Collection and Preservation

Charles V. Covell, Jr.

University of Louisville

Insect collecting often begins in youth, when one discovers the love of making specimens for school, scouts, 4-H clubs, and other projects or as a fascinating pastime in its own right. The great diversity and numbers of insects, plus their rapid life cycles, usually mean insect populations can afford to give up some of their numbers and not be adversely affected by most collecting activities.

As one becomes engaged in various facets of insect biology as a researcher, the collection of specimens is important for taxonomic research, ecological studies, bioassessment and biomonitoring, and physiological and genetic studies. Because each labeled specimen is a historical record of that species' occurrence in time and place, proper methods of collecting, preparing, labeling, and storing are vital.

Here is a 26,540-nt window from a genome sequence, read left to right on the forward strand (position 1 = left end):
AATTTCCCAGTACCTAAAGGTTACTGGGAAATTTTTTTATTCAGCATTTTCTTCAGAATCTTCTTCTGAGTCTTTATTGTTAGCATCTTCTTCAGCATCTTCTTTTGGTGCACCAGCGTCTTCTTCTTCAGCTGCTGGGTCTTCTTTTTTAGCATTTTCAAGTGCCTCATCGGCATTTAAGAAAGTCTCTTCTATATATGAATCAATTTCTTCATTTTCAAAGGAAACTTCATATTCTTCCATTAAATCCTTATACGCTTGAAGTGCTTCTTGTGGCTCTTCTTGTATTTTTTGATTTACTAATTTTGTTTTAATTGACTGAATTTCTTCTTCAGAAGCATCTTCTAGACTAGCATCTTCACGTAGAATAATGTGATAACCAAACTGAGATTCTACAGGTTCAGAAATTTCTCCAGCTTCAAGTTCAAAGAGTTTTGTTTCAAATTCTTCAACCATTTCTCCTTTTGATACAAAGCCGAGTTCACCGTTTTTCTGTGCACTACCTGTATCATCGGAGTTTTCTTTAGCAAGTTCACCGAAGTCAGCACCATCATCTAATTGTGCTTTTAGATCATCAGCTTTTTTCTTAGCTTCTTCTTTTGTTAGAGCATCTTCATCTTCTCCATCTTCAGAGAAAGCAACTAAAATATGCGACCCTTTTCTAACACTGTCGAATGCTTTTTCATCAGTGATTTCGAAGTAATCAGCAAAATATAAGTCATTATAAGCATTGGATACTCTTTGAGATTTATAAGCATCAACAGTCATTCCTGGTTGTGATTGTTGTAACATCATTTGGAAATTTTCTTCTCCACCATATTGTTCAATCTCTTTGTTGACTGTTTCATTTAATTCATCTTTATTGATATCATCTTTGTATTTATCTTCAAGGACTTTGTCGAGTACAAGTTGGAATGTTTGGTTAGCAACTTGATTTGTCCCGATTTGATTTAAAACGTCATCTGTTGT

The general habitats, collecting equipment needs, and methods of collection and storage for the major insect orders and order groupings are presented in Table I. Below, a description of each type of equipment and its use are given. For more extensive illustrations and descriptions consult the books listed under Further Reading.

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